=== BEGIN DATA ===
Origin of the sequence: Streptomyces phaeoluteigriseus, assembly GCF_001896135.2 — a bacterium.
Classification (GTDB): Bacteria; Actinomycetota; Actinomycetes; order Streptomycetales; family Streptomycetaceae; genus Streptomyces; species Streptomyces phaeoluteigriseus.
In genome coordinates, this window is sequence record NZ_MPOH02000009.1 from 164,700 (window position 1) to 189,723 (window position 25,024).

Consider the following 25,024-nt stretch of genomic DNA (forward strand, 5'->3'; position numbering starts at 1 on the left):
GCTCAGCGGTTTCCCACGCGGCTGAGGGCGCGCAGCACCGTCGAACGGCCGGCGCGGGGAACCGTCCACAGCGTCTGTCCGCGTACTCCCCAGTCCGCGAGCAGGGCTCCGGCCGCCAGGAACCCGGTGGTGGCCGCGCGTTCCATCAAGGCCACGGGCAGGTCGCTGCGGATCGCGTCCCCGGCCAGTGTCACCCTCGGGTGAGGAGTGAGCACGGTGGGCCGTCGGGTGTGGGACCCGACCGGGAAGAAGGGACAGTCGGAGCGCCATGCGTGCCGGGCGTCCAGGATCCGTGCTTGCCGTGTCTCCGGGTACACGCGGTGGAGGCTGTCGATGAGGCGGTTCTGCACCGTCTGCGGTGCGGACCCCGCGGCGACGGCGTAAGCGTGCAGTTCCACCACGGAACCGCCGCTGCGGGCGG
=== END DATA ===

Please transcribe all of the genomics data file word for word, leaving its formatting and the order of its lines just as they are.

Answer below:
Origin of the sequence: Streptomyces phaeoluteigriseus, assembly GCF_001896135.2 — a bacterium.
Classification (GTDB): Bacteria; Actinomycetota; Actinomycetes; order Streptomycetales; family Streptomycetaceae; genus Streptomyces; species Streptomyces phaeoluteigriseus.
In genome coordinates, this window is sequence record NZ_MPOH02000009.1 from 164,700 (window position 1) to 189,723 (window position 25,024).

Consider the following 25,024-nt stretch of genomic DNA (forward strand, 5'->3'; position numbering starts at 1 on the left):
GCTCAGCGGTTTCCCACGCGGCTGAGGGCGCGCAGCACCGTCGAACGGCCGGCGCGGGGAACCGTCCACAGCGTCTGTCCGCGTACTCCCCAGTCCGCGAGCAGGGCTCCGGCCGCCAGGAACCCGGTGGTGGCCGCGCGTTCCATCAAGGCCACGGGCAGGTCGCTGCGGATCGCGTCCCCGGCCAGTGTCACCCTCGGGTGAGGAGTGAGCACGGTGGGCCGTCGGGTGTGGGACCCGACCGGGAAGAAGGGACAGTCGGAGCGCCATGCGTGCCGGGCGTCCAGGATCCGTGCTTGCCGTGTCTCCGGGTACACGCGGTGGAGGCTGTCGATGAGGCGGTTCTGCACCGTCTGCGGTGCGGACCCCGCGGCGACGGCGTAAGCGTGCAGTTCCACCACGGAACCGCCGCTGCGGGCGG